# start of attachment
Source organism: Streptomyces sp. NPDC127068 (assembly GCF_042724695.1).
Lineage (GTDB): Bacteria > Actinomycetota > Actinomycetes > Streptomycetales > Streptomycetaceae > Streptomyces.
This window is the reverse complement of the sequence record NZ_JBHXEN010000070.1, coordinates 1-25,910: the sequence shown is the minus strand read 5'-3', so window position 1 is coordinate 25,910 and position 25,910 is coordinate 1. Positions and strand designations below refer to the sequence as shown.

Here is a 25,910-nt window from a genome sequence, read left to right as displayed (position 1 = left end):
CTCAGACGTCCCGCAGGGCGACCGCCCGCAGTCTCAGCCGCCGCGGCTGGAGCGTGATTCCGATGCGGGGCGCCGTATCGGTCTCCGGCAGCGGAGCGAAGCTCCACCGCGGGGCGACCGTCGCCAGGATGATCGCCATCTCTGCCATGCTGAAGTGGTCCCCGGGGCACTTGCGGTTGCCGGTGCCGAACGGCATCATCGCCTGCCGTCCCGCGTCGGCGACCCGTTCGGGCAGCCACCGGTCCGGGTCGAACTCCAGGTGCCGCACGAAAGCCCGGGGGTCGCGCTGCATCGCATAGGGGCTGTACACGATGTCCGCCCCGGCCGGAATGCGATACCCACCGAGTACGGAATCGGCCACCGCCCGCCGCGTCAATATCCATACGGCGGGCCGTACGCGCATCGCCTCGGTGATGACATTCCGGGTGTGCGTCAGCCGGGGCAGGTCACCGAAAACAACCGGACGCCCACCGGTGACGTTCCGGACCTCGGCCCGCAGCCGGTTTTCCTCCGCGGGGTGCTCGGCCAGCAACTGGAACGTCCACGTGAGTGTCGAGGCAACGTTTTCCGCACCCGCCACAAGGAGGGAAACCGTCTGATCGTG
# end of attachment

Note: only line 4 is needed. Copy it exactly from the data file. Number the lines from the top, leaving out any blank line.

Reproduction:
Here is a 25,910-nt window from a genome sequence, read left to right as displayed (position 1 = left end):